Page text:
That’s it for Radio Ecoshock this week. Let us remember those who lost so much in California in November 2018. Hear it as a warning for the future, and change away from the way of life that is burning through our time to come.

Thank you for listening to Radio Ecoshock, and caring about our world. Did you make a donation? I seriously need your financial help at this time.


Original “The Age of Super Fires” Posted on May 2, 2013, by Radio Ecoshock

The new age of super fires in N. America, Europe, Australia, Asia. Silviculturist John Betts explains strange unstoppable forest fires. Then Nicole Rycroft, Exec Dir of enviro group “Canopy”. Why they quit talks with industry, as logging ravages the Canadian Boreal forest. Plus MD Donald B. Louria says loss of faith in the future can kill. Radio Ecoshock 130501 1 hour.

Listen to/Download the John Betts interview on super fires (24 minutes) in CD Quality or Lo-Fi



“World on Fire”
Posted on July 9, 2015, by Radio Ecoshock


Wild fires from climate change cause still more warming. Three experts from American Academy for the Advancement of Science meeting February 19th recorded in Vancouver by Alex Smith. Michael Flannigan, U of Alberta on fire and climate. From UBC medical unit, Dr. Michael Brauer on health impacts and personal protection during smoke events. Tasmania’s Fay Johnston’ estimation of global annual deaths from landscape fire smoke. Best of Radio Ecoshock replay from 120418 1 hour. You can download that here.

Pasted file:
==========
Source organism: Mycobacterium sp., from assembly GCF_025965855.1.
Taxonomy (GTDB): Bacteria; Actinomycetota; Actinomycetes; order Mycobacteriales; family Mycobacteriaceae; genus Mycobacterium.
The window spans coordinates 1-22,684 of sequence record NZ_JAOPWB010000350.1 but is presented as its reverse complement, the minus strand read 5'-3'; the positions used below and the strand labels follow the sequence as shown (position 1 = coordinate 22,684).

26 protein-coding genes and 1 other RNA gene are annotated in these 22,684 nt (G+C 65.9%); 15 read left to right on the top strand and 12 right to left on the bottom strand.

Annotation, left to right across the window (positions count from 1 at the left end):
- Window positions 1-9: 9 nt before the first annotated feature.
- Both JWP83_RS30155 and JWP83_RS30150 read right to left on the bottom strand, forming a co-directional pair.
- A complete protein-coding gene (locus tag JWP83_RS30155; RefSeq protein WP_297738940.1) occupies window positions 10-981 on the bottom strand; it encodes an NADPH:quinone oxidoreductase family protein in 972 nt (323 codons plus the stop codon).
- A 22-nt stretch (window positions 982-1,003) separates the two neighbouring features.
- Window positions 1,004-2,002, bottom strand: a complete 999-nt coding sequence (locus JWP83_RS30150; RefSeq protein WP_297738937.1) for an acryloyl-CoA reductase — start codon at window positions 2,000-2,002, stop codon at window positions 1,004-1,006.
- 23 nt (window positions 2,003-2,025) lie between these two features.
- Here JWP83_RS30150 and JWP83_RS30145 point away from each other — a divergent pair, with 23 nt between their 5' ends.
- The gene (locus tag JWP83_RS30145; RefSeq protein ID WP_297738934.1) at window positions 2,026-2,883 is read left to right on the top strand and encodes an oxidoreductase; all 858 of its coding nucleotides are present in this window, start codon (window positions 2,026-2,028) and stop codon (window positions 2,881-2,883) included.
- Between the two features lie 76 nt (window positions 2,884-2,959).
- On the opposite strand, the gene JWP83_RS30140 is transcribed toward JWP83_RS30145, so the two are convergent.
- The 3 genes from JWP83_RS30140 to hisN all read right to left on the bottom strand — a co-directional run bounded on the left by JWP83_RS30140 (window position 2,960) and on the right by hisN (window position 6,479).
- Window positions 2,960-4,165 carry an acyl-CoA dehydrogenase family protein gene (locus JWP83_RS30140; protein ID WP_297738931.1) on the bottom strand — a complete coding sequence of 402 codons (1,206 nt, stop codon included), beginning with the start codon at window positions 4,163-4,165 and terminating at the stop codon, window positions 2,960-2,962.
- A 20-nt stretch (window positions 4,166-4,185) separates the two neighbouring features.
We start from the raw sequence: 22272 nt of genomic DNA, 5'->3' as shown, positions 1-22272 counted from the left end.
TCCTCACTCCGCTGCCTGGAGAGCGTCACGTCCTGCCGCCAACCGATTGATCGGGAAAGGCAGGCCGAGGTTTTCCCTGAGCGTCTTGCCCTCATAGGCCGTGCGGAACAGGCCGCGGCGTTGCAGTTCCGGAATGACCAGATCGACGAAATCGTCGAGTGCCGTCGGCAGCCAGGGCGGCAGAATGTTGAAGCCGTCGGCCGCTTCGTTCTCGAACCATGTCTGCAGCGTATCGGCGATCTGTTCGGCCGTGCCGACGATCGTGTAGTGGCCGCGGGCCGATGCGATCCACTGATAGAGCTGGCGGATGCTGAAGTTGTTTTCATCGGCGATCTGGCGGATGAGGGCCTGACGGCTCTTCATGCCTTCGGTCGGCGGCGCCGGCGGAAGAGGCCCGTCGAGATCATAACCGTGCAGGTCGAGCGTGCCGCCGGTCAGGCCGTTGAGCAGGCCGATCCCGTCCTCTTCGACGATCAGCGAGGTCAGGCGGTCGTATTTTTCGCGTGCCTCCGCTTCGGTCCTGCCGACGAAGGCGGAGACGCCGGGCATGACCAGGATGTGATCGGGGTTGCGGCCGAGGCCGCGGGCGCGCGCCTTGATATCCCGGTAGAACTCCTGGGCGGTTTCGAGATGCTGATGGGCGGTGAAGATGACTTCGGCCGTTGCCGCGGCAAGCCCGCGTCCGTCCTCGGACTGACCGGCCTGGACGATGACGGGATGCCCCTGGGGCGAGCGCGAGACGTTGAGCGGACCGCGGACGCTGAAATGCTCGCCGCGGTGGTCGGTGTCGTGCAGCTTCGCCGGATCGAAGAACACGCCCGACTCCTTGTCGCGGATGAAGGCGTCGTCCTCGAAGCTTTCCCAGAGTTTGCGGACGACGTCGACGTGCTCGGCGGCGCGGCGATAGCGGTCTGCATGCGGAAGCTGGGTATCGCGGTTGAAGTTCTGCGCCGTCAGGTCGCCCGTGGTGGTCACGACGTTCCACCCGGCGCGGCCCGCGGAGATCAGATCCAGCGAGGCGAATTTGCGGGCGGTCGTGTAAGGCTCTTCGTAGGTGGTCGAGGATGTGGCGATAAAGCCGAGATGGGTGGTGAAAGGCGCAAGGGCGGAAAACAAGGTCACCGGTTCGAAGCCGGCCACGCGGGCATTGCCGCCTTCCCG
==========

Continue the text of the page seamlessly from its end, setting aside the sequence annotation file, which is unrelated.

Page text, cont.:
“New Age of Super Fires”
Posted on July 16, 2015, by Radio Ecoshock

Three key interviews on new role of fire during global warming. John Betts on super fires and what we can do. Tom Gower on science of burning north lands. Marc-Andre Parisien on mega-fires in Canadian North.

As forest fires rage across the Western half of North America, I’ve prepared a special show for your summer listening. Last week we heard 3 experts speaking at the American Association for the Advancement of Science meet-up. This week I’ve pulled three of our best Radio Ecoshock interviews on the new age of super fires.

New Age of Super Fires


“Burned Out”

Climate change and the Western wildfires: scientists and a firefighter talk latest. Plus NASA’s Benjamin Cook on the decades-long drought coming to the American Southwest and Central Plains. Radio Ecoshock 150902 in CD Quality (56 MB) or Lo-Fi (14 MB)




Scientists Find Strong Link Between Climate Change and Wildfires

Scientists Find Strong Link Between Climate Change and Wildfires
BY By Lauren Holland and Albert Kyi February 7, 2018

For years, scientists have suspected a number of causes for wildfires, but recent evidence from Columbia University’s Lamont-Doherty Earth Observatory, published in 2016, suggests that human-caused climate change (anthropogenic climate change) is one of the primary causes of the increase in wildfires.

[The “recent evidence is: “Impact of anthropogenic climate change on wildfire across western US forests” by John T. Abatzogloua, and A. Park Williams 2016.]